We spoke to filmmaker Lukáš Kokeš about the docu-fiction feature “Nothing Like Before”, which he co-directed alongside Klara Tasovská. Kokeš speaks about his and Tasovská’s filmmaking method, the town where their film was shot, and explanations for the setting’s destitution.
You’re not the only director of the film, how did you and your partner Klara Tasovská decide to work together?
Actually we were classmates and somehow we started cooperating during our time at FAMU. I would say we shared the same taste for films, we had the same vision and we put our forces together. Then somehow our partnership evolved into a life partnership so now we live together, work together and discuss films 24 hours a day.
What are some of the films that you bonded over?
When we were studying at FAMU the mainstream and documentary genre in the Czech Republic was more or less done in the reportage style. Klara was studying visual arts and I was studying film history and somehow we wanted to try different methods and styles. There was maybe a little opposition from our teachers but we wanted to try something different.
You rebelled together…
The teachers are pretty open minded so they appreciate it when someone tries out their own methods.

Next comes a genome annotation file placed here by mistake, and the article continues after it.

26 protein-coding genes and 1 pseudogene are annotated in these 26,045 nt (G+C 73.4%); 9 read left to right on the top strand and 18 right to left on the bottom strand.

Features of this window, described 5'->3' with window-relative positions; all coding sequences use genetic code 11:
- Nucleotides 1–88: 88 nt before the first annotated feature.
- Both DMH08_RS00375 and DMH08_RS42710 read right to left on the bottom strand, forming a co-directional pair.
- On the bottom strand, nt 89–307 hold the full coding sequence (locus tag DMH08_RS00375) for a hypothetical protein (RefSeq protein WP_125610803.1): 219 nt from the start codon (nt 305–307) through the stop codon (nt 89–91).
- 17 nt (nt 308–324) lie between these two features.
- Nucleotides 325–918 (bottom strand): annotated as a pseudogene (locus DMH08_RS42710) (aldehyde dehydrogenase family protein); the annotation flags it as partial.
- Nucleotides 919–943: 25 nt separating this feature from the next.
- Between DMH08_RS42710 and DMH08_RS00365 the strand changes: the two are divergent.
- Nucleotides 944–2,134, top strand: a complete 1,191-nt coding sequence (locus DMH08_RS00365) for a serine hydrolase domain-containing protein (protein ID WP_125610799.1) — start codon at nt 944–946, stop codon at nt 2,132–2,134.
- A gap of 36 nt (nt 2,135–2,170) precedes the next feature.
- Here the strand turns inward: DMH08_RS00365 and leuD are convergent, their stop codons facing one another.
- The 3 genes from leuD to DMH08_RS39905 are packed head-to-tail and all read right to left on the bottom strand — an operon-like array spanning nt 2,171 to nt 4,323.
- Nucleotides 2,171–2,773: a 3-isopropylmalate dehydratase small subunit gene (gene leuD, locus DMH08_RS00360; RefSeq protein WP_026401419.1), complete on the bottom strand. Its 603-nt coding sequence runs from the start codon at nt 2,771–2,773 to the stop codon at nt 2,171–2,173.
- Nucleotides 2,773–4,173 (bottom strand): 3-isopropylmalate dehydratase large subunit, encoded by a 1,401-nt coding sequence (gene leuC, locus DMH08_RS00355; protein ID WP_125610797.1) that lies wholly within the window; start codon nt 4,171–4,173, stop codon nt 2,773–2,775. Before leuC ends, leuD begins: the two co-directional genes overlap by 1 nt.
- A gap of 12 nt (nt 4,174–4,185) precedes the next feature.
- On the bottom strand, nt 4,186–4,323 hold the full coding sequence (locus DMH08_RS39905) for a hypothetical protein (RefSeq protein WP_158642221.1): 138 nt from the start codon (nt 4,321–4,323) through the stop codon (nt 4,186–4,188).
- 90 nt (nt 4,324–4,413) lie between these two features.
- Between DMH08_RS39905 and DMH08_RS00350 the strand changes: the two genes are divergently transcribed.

At the One World Q & A session you mentioned something about Devised Theatre?
Two years ago I saw All These Sleepless Nights, a Polish film by Michal Marczak, it won a directing award at Sundance. It’s both a documentary and a fiction film, a kind of hybrid and Marczak used this term Devised Theatre Method in one of his interviews. Building on this method, we collaborated with the subjects of our own film, we tried to find people who are able to perform in front of the camera in some way although there is nothing fictional about the scenes we shot with them. The content of the dialogue and the interactions are their own, we just guided them with some basic topics and then they improvised. Because they are not actors it was natural and that’s what we were looking for, authenticity. It’s not like the usual reconstruction in documentaries or docu-dramas.
What’s interesting about these characters is that they come from a part of the Czech Republic where life is so different from well-known places like Prague or Brno…
Varnsdorf is a small town on the border of the Czech Republic, Germany and Poland. It’s well known due to some really messy gypsy riots which were all over the news. There’s a big Roma community in Varnsdorf and Czech people can be quite xenophobic. During Communism there was a textile factory, two factories actually, and a lot of people worked there until they were closed after the fall of the iron curtain. That is one of the things that attracted us to the area, I would say 90 per cent living in Varnsdorf are living in poverty because the majority of them are only earning around 450 euros a month.
And how much would average rent be?